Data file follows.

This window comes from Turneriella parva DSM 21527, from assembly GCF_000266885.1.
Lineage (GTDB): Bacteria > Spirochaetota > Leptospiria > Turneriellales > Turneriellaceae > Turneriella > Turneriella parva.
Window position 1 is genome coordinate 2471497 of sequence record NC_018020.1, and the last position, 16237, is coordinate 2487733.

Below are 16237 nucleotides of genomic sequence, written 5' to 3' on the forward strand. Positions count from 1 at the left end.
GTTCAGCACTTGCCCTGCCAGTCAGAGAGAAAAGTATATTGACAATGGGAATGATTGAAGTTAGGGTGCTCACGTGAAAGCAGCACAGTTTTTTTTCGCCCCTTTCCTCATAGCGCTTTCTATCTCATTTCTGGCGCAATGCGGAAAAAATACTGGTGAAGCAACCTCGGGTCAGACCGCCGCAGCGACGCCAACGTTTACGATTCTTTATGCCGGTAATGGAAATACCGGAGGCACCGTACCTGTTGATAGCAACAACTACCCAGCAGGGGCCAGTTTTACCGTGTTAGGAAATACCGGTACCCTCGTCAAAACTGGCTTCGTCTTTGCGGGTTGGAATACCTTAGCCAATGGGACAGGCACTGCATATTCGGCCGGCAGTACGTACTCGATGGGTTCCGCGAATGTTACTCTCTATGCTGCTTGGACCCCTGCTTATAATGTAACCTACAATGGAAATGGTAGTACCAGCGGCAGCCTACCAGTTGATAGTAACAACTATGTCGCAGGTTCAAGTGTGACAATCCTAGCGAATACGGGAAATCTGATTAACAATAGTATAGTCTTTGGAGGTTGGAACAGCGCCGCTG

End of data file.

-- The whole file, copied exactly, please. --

This window comes from Turneriella parva DSM 21527, from assembly GCF_000266885.1.
Lineage (GTDB): Bacteria > Spirochaetota > Leptospiria > Turneriellales > Turneriellaceae > Turneriella > Turneriella parva.
Window position 1 is genome coordinate 2471497 of sequence record NC_018020.1, and the last position, 16237, is coordinate 2487733.

Below are 16237 nucleotides of genomic sequence, written 5' to 3' on the forward strand. Positions count from 1 at the left end.
GTTCAGCACTTGCCCTGCCAGTCAGAGAGAAAAGTATATTGACAATGGGAATGATTGAAGTTAGGGTGCTCACGTGAAAGCAGCACAGTTTTTTTTCGCCCCTTTCCTCATAGCGCTTTCTATCTCATTTCTGGCGCAATGCGGAAAAAATACTGGTGAAGCAACCTCGGGTCAGACCGCCGCAGCGACGCCAACGTTTACGATTCTTTATGCCGGTAATGGAAATACCGGAGGCACCGTACCTGTTGATAGCAACAACTACCCAGCAGGGGCCAGTTTTACCGTGTTAGGAAATACCGGTACCCTCGTCAAAACTGGCTTCGTCTTTGCGGGTTGGAATACCTTAGCCAATGGGACAGGCACTGCATATTCGGCCGGCAGTACGTACTCGATGGGTTCCGCGAATGTTACTCTCTATGCTGCTTGGACCCCTGCTTATAATGTAACCTACAATGGAAATGGTAGTACCAGCGGCAGCCTACCAGTTGATAGTAACAACTATGTCGCAGGTTCAAGTGTGACAATCCTAGCGAATACGGGAAATCTGATTAACAATAGTATAGTCTTTGGAGGTTGGAACAGCGCCGCTG